Unlike some guidelines for Eichlers, like those recently adopted in Palo Alto, these do have restrictive rules. They are not, in some cases, mere suggestions.

More than once the document includes this useful definition of its terminology, including "Shall = required (standard)," and "Should = recommended (guideline)."

They also define: "Appropriate = acceptable, likely approved," and "Not appropriate = not acceptable, likely not approved."     

The goal of the guidelines, the document states, is to “support the historic district designation by providing rules and guidelines on how best to preserve those features while allowing for change that is in keeping with the aesthetics of Eichler designs.

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The three Eichler tracts are geographically separated and distinct in many way. The guidelines take into account those differences.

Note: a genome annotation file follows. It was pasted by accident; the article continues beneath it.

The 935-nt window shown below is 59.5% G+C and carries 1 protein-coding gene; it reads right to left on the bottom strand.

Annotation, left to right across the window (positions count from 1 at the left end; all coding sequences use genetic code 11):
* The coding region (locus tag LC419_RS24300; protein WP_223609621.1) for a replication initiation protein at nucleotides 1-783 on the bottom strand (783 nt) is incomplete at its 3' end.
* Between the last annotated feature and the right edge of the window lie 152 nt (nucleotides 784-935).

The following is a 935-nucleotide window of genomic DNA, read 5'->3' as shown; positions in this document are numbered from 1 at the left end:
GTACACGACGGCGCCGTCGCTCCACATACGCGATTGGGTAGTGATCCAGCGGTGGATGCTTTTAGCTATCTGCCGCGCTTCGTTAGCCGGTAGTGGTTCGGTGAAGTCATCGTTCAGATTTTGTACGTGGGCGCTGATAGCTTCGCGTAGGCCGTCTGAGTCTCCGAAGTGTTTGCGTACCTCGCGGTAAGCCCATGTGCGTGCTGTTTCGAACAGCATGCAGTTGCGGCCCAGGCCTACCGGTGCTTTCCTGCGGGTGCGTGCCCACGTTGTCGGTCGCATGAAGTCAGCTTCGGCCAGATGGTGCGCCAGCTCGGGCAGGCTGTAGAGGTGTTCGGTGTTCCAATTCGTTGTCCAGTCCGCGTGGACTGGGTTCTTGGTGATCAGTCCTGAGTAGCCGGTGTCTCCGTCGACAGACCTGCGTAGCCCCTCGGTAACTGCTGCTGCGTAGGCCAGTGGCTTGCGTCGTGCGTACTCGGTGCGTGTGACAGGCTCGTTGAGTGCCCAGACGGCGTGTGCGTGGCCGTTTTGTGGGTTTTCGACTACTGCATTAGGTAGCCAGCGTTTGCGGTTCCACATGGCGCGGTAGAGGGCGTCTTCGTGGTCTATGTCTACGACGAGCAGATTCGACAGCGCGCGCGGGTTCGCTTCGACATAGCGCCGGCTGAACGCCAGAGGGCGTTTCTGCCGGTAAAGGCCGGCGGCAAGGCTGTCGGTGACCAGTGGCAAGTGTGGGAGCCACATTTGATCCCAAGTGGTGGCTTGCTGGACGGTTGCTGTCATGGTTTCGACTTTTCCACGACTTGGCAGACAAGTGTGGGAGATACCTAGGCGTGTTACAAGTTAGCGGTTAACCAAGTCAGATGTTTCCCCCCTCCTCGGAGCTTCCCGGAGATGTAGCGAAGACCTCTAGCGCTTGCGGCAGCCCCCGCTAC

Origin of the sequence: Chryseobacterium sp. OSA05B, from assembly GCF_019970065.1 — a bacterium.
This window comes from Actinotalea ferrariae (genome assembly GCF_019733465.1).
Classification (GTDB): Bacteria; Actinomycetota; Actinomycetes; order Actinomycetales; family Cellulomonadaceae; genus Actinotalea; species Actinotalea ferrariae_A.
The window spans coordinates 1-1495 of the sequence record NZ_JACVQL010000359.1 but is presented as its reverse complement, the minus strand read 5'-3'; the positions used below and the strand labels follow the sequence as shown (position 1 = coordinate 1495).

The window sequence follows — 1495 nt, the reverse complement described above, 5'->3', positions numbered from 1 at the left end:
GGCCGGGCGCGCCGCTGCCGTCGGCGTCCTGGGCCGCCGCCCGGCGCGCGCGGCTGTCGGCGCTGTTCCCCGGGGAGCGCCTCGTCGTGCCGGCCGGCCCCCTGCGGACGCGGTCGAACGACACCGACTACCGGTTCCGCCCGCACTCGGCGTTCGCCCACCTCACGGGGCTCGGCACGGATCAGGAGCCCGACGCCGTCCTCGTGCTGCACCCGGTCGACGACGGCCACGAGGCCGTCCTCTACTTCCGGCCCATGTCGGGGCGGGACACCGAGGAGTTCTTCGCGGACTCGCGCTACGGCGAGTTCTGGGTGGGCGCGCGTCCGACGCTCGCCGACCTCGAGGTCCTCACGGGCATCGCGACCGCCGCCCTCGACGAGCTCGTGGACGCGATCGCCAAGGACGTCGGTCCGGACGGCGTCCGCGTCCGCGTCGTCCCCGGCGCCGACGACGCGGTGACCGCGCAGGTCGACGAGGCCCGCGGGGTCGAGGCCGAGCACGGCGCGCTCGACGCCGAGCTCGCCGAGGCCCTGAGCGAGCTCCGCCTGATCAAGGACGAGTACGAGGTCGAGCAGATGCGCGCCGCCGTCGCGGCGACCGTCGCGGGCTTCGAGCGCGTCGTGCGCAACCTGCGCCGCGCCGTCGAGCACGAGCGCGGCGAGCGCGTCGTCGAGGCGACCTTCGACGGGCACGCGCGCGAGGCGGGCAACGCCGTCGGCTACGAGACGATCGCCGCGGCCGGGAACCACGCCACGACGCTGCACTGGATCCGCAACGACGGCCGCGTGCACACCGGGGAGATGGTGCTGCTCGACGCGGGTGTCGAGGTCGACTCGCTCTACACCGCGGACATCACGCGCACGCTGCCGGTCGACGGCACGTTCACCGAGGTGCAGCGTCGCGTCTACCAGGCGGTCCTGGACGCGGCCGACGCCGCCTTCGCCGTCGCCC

“The goal is to balance predictability with flexibility so the distinctive character of the Eichler neighborhoods will continue.”

OK, so if you live in an Orange Eichler, and these guidelines are adopted as written, how would you be affected?

All but minor changes to facades that are visible from streets or sidewalks will require planning approval, though some approval can come by conferring with city staff.

“Changes to the interior of the buildings, including inside the atrium, are generally not reviewed under the Orange Eichler Design Standards, unless they are visible from the street,” the guidelines state.

Think twice about covering your atrium, though: “Enclosure of the atrium roof opening is discouraged.”

Also, “Atrium covers that rise slightly above the original roof level may be appropriate, as long as they do not substantially alter the roof form and are not highly visible from street views.”